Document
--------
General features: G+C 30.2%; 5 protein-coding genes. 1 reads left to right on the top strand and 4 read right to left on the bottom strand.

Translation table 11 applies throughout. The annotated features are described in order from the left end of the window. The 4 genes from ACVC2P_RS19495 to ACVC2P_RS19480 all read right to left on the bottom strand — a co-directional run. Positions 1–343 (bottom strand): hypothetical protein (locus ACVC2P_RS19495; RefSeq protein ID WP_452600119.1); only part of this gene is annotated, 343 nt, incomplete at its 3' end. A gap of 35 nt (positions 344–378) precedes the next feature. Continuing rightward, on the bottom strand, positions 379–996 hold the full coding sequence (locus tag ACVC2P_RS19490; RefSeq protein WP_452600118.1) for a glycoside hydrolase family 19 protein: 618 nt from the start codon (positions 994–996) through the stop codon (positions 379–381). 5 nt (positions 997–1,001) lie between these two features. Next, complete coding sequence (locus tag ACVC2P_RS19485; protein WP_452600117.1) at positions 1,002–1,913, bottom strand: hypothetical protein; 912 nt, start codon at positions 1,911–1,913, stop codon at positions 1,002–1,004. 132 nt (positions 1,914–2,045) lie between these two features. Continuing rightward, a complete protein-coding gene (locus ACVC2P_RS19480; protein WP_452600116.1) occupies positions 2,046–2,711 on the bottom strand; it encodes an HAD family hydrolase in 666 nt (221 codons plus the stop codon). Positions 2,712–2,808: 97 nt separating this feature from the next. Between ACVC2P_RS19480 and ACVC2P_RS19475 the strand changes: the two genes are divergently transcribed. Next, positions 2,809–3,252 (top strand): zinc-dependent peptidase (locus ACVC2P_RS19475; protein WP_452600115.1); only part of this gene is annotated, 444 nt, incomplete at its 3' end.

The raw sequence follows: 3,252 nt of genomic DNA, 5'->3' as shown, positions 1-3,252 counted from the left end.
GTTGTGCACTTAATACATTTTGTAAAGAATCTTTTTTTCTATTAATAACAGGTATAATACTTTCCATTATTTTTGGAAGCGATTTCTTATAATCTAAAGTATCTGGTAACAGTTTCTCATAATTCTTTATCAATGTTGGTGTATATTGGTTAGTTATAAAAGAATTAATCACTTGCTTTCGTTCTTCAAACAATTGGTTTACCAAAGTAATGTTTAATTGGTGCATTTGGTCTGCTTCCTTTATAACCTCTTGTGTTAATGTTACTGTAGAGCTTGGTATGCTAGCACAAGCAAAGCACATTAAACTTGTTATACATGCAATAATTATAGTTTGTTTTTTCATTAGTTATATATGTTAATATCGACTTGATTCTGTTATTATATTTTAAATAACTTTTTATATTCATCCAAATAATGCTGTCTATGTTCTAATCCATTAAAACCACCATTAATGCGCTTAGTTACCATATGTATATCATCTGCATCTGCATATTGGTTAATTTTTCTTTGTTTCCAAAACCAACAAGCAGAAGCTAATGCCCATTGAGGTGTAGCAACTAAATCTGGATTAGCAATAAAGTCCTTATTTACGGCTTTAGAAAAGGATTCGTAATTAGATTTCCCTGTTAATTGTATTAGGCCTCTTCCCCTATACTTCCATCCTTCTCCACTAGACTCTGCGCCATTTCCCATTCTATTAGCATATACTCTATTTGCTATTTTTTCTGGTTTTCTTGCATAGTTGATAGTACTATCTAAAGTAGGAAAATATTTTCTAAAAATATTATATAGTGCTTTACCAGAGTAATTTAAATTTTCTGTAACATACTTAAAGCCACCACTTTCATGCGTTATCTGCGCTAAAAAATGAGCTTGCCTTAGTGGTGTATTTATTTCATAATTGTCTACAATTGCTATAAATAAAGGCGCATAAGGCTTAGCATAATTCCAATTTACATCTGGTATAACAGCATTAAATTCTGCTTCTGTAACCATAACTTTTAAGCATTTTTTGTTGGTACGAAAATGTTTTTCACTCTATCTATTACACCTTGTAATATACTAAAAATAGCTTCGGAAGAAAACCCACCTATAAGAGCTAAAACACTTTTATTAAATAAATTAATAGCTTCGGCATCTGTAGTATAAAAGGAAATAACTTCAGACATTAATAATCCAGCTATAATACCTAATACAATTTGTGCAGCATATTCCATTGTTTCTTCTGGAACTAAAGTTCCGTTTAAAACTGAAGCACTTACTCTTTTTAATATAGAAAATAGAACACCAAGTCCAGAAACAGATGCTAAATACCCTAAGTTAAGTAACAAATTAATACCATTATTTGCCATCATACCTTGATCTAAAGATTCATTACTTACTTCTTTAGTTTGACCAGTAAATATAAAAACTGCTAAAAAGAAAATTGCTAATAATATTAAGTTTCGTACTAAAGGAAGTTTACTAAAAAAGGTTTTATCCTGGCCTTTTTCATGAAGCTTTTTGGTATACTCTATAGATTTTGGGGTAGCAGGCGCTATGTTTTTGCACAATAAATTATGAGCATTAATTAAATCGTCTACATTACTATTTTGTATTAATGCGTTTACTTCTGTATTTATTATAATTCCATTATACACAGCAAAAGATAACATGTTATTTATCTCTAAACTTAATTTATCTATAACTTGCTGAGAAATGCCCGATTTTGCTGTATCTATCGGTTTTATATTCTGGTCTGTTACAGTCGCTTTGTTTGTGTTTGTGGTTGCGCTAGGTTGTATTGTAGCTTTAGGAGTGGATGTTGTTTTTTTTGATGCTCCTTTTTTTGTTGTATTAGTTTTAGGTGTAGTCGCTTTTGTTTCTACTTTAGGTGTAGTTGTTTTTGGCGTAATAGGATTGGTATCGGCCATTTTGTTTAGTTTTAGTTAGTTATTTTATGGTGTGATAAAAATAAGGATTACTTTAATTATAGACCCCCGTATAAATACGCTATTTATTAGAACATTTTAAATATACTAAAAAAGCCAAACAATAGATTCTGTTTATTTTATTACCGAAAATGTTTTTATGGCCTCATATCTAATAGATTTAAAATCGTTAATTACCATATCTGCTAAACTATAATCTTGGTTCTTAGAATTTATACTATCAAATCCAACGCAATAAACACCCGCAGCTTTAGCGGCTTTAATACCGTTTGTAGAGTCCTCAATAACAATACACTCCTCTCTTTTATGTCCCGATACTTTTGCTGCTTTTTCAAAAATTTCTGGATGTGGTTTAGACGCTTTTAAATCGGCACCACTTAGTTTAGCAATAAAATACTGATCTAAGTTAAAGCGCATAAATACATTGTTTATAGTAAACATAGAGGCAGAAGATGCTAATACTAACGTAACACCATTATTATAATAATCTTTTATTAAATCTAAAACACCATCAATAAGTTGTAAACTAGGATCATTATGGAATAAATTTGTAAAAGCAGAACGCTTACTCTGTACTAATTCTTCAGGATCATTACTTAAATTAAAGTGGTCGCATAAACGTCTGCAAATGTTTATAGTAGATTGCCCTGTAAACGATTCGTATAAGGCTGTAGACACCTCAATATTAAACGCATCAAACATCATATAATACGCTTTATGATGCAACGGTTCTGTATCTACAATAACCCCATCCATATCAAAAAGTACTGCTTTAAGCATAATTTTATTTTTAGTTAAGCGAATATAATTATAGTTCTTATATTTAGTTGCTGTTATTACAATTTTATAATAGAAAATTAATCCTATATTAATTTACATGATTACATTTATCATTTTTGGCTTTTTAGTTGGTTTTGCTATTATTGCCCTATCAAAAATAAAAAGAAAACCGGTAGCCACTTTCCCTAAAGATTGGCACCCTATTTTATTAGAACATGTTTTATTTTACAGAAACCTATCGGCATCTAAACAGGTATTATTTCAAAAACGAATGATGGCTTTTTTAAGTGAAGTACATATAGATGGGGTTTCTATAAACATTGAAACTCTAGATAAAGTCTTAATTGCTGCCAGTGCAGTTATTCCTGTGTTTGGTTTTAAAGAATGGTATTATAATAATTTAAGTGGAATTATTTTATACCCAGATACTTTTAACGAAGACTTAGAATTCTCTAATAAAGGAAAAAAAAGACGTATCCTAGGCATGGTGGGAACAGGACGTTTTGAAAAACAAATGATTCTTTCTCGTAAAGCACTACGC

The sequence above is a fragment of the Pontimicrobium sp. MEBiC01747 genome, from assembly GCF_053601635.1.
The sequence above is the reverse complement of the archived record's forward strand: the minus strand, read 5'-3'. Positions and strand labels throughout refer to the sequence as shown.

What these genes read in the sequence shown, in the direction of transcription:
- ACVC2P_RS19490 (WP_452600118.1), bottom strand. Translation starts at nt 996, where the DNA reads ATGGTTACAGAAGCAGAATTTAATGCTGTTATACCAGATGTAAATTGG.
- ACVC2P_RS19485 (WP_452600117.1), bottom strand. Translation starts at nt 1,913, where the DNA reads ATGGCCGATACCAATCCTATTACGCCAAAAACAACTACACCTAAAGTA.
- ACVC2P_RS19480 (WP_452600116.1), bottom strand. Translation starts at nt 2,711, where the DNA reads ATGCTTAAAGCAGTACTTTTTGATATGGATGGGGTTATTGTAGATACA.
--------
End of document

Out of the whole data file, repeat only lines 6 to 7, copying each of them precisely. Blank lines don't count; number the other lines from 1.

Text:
The sequence above is the reverse complement of the archived record's forward strand: the minus strand, read 5'-3'. Positions and strand labels throughout refer to the sequence as shown.

What these genes read in the sequence shown, in the direction of transcription: